Not only was Bernice Brown deeply familiar with her son's long rite of passage from political wunderkind to quintessential whacko liberal, she had lived and breathed Californian politics for half a century - as the wife of two-term governor Pat Brown as well the mother of two highly political children.
Jerry Brown was himself governor of California for eight years, went soul-searching in India for a bit, care of Mother Teresa, ran the state Democratic Party machine until he became disgusted by it and launched two colourful, if abortive bids for the presidency. Why would anyone who had strutted the national political stage turn his attention, aged 60, to potholes and neighbourhood crime watches in Oakland, San Francisco's ugly sister across the Bay?
He got asked that a lot in the campaign and his answer was that he saw the place as a crucible in which to reinvent popular democracy in an age of cynicism and political corruption. Not your average small-town pitch, perhaps, but enough to get him elected.
Now, with office a looming reality - he takes over in January - his sense of mission remains unwavering. "Nobody says I'm crazy any more. People are taking this job very seriously," he insists in an interview at his headquarters, a vast open-plan office-cum-commune-cum-macrobiotic kitchen in a ware- house-like structure near the docks in central Oakland.
"Politicians in this country are no longer dealing with daily life. Fighting crime, cutting off welfare, waging anti-terrorism campaigns, promoting Nafta and Gatt - this is the liberal agenda embodied by Bill Clinton," he says.
"We are living in a society of institutionalised dependency and control, where the only values are entrepreneurialism and the magic of the market. People's lives are taken over by jobs which they don't particularly like, and patterns of consumption which merely make them work harder and harder."
All of which sounds very fine in theory - Mr Brown is fond of theory, peppering his conversation with quotes from everyone from John Stuart Mill to Jean Baudrillard - but where does that leave the day-to-day concerns of Oakland, with its depressed post-industrial workforce, vacant city lots and crime rate? "I want to create a centre of ideas, of exchange of art and culture," he says. "The city is where life shows up, it doesn't have to be about potholes."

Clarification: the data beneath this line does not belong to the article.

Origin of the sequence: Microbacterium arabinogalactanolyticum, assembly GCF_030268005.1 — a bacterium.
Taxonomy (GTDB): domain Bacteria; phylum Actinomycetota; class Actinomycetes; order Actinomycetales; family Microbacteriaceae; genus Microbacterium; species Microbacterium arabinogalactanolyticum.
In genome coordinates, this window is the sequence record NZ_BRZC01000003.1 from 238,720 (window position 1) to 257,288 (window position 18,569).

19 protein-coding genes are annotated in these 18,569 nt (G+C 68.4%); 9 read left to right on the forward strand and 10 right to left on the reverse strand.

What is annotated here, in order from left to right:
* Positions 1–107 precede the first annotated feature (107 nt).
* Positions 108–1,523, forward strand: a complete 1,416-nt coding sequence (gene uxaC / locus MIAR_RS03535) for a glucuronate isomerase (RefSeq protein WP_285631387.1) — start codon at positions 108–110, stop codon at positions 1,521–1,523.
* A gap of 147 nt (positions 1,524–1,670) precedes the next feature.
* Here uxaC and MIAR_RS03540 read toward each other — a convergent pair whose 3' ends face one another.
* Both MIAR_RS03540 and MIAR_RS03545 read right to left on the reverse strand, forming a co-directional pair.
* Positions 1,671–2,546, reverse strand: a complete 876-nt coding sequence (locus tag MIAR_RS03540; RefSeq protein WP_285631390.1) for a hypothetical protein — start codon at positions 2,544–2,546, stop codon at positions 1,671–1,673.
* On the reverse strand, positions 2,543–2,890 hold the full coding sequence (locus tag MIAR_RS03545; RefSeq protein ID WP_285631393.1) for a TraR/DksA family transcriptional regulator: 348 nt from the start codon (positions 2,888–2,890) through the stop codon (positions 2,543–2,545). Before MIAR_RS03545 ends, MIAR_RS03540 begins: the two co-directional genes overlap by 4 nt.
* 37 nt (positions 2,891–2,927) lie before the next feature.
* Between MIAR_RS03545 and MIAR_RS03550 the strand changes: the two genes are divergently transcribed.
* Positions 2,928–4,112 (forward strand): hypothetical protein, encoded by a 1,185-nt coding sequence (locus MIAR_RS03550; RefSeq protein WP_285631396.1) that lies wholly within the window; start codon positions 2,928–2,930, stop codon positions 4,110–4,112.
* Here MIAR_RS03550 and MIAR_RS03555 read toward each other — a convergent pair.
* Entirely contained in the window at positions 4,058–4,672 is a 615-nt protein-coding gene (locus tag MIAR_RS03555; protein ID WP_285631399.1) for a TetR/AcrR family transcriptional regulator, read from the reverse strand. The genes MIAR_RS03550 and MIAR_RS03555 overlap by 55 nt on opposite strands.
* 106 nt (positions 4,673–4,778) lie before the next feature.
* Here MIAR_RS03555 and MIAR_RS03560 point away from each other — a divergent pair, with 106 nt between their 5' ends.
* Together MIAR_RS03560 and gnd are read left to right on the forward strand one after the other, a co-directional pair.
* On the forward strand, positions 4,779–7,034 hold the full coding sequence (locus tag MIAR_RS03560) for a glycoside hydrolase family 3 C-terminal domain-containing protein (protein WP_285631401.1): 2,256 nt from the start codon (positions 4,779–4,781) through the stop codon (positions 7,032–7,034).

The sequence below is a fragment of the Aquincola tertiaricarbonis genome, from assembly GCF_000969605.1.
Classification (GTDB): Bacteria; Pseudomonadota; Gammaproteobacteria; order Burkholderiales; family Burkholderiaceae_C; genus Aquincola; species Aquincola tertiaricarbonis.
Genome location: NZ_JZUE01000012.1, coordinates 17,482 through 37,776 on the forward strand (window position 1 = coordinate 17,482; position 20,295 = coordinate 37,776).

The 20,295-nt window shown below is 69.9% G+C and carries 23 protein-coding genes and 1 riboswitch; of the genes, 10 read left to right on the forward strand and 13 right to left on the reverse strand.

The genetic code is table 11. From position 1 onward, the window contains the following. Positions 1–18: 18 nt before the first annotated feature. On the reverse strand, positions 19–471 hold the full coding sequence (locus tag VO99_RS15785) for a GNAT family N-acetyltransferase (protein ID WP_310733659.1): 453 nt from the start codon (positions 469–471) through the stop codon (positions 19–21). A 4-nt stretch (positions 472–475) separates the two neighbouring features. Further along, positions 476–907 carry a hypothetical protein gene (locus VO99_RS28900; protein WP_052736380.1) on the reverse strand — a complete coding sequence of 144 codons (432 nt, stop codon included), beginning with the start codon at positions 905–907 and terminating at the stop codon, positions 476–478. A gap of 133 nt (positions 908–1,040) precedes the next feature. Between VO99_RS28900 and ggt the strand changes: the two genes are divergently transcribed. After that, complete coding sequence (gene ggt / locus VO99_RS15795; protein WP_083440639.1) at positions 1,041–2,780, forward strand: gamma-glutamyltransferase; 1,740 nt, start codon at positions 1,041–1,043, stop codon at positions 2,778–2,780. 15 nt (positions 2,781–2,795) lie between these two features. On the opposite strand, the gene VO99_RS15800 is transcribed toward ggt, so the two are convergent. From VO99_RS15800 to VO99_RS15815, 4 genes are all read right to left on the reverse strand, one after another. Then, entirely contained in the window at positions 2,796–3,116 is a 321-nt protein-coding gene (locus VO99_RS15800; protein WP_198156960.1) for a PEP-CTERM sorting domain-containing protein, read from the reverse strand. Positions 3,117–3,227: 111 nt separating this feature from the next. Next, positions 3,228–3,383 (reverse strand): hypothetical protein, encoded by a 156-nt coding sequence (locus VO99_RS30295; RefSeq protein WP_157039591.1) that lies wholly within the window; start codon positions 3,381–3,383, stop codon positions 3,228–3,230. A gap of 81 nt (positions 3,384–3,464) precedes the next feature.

To be fair, Mr Brown is better than he sounds at engaging with specific issues. In a meeting last week with union representatives, he gave a cogent, if suitably quirky, vision of crime prevention through greater community policing, of promotion of the arts through a little creative rearrangement of municipal facilities (kicking the police and the city jail out into the suburbs and replacing them with some thumping good song and dance) and of an end to corrupt and wasteful city management.
His first fight in Oakland will be charter reform - or Measure X, as he likes to call it - to extend his own powers as mayor both to get things done and also streamline the chain of responsibility, so the city is no longer run by an unelected and largely unaccountable city manager. The outgoing mayor, Elihu Wilson, has a sign on his desk reading "THE BUCK DOES NOT STOP HERE" - a situation Mr Brown is determined to reverse.
When it comes to this sort of purely political issue, Mr Brown is highly convincing. But there remains the nagging suspicion that he finds it hard to concentrate on the nitty-gritty. He is so concerned with searching for the broader theme he sometimes loses the point altogether.
When asked for his opinion on bilingual education, which California has just voted to abolish, despite fierce opposition from the Oakland school district, it turned out he didn't have one. "I leave all that up to the teachers to decide," he said. When asked how he would approach the issue of race as a white mayor in a predominantly non-white city, he replied: "We have to get beyond race and ethnicity and create a politics of being." This might sound fine in a seminar up the road at Berkeley, but probably won't help him appreciate the precarious balance of mutually suspicious blacks, Hispanics and Asians on his doorstep.
While it is an open question whether Jerry Brown will be good for Oakland, one could argue that he will be good for America, if only as an eccentric counterblast to the prevailing political wind. As he points out himself, no other politician is so quick to denounce the essential rottenness of the system, of the dependency on campaign contributions, of the over-reliance on polls and focus groups, of public policy determined by narrow personal ambition and the power of industrial lobbies.
When he ran for mayor, he limited campaign contributions to $100 (pounds 60) a head and built support through grassroots meetings in people's homes - as well, of course, as relying on his own celebrity. That in itself deserves to be applauded in an era where political candidates can spend tens of millions of dollars on television advertising without making a single public speech.
The problem is whether anyone will sit up and take notice. When Mr Brown's brand of Sixties radicalism wore off with the advent of the Reagan era, they called him Governor Moonbeam and wrote him off as a joke. Now, with radicalism once again out of favour in the age of Clinton and Blair, he wants to change the world from Oakland, California. It's hard to know whether to laugh or cheer.Reuse content